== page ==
Universities with a strong social media presence enjoy greater loyalty from students and potential applicants. As a result, better communication in this area could help their recruitment and retention drives, new research has found.
In a study of more than 200 users of a Northern Cyprus university’s Facebook page, researchers from Eastern Mediterranean University (EMU) found that the strength of the institution’s social media community was related to the “identification with the university community and the university brand which in turn are related to trust and loyalty".
The paper – "Role of social media community in strengthening trust and loyalty for a university", published in the journal Computers in Human Behavior – adds that “higher loyalty” was linked to an “increased contribution” from current students to the university’s educational mission, helping to “improve the educational experience and engagement”, while “positive word of mouth about the university” can aid with “recruiting new students”.
“With the challenges of a diverse and global student body which is expected to continue increasing, universities can benefit from use of social media in developing identity, loyalty and trust,” the paper concludes.
Cem Tanova, one of the authors of the article and vice-rector of EMU in charge of international relations and promotion, said that the research should not be that surprising because students “check Facebook as soon as they wake up”.
“If you can get into that part of their life, then you are developing an awareness for the student, candidate or parent,” he told Times Higher Education. “They will see more of the activities in the university and they will interact by sharing or by liking or by commenting. They’re becoming part of that community, part of that process.”
Raziye Nevzat, co-author and institutional communication, social media and web office coordinator at EMU, added that universities with a strong presence on social media platforms that also provided “instant interaction” would see a significant boost to students’ and applicants’ trust and loyalty.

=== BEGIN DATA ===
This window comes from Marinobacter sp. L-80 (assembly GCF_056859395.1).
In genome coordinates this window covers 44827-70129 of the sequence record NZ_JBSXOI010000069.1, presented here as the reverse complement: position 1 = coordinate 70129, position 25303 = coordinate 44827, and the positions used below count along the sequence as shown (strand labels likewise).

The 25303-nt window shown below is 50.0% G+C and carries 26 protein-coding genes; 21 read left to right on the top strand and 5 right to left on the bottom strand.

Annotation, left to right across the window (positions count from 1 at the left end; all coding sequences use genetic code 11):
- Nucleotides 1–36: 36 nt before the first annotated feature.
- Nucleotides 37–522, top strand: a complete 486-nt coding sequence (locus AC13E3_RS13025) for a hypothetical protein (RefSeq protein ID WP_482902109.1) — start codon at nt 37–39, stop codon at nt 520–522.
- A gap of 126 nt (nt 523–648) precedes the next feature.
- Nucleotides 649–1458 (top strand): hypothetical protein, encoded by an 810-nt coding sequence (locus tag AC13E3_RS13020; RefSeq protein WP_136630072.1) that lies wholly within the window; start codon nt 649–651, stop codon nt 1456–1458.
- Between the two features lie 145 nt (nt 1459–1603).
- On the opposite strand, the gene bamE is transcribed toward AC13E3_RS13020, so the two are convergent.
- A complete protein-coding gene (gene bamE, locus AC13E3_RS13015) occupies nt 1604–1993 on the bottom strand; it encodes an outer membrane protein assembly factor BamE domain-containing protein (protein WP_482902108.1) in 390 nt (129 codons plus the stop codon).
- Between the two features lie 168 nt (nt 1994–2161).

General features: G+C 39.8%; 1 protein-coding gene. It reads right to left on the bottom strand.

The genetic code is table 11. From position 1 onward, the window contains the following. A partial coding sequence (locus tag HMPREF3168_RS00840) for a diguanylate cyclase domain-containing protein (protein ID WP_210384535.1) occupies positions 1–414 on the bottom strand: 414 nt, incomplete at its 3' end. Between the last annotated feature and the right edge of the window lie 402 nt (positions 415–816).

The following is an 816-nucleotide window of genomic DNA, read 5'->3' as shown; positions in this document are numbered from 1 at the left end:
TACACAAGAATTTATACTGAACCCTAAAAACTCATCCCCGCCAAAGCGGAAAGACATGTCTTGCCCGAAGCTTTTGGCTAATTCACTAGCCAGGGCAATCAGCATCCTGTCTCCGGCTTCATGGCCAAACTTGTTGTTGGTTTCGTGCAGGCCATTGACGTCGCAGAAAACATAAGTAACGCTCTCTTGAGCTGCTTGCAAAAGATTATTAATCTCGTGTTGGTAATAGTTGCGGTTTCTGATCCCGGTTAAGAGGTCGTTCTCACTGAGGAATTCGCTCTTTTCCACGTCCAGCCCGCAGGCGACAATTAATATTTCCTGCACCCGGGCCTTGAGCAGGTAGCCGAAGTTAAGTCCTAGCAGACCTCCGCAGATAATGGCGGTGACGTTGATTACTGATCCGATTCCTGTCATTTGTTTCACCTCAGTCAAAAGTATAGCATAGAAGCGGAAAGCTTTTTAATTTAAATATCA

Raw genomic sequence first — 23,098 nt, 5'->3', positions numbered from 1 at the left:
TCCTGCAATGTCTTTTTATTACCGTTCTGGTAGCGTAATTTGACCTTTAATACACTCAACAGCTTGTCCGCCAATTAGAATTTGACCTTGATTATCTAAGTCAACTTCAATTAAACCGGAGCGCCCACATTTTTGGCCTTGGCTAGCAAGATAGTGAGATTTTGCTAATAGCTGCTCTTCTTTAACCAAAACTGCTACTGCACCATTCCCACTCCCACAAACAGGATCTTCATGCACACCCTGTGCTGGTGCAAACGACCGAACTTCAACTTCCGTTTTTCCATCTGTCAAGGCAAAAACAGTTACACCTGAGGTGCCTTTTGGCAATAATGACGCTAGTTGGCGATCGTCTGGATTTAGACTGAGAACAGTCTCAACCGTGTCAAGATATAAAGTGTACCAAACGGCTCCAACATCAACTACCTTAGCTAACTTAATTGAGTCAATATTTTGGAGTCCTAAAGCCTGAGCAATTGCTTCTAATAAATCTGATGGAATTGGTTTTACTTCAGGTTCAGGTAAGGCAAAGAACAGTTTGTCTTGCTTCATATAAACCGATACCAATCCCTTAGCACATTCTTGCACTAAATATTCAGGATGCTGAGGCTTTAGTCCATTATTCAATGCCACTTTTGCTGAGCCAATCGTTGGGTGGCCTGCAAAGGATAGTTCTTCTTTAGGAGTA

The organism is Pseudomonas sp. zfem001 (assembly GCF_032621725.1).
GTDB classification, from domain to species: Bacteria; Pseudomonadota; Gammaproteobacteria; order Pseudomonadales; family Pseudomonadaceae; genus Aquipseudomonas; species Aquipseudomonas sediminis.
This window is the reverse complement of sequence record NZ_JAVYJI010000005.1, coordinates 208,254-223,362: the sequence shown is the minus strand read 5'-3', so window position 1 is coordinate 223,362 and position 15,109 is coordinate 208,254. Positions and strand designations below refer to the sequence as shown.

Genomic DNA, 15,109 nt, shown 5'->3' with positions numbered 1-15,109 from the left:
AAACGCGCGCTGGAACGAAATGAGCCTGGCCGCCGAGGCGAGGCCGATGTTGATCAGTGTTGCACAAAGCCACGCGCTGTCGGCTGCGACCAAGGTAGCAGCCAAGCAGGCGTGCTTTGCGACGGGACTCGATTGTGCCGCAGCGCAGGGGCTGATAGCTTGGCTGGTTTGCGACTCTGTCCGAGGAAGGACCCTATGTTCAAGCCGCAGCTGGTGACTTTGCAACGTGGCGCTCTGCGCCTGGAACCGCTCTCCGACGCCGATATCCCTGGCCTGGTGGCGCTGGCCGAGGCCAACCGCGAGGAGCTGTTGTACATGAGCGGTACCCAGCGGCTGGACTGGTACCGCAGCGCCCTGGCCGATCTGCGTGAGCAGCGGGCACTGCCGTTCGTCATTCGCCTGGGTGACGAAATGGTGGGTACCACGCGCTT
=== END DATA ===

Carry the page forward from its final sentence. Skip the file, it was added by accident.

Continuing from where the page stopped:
“Rather than being busy with telephone calls or emails, [applicants] will write to us and get an instant response,” she said. “Digital natives’ attention span is about 10 to 12 seconds, if you don’t answer [quickly] they tend to click on another page. But if you answer them instantly they stay with you.
“We try to attract students by using different tools: we see that Facebook and Instagram are very popular, so we share photographs, we interview them. We talk about ‘human interaction’ rather than news dissemination.”
Ms Nevzat believes “every HEI should apply social media management to their higher administration, as part of a marketing tool or public relations”, despite the ease with which harmful material can be disseminated on social media. A “strong brand and presence” can help to prevent crises, she said.
Professor Tanova said that this was one of the advantages of “real interaction”.
“You may get comments you don’t like, people may share a piece with comments you’re not happy about, but this is the reality of social media, it’s not a one-way street,” he said. “The way universities operated in the past, reputation had to be built over centuries. Therefore it was very difficult for new entrants to be considered as a viable alternative. Through technology you can be noticed.”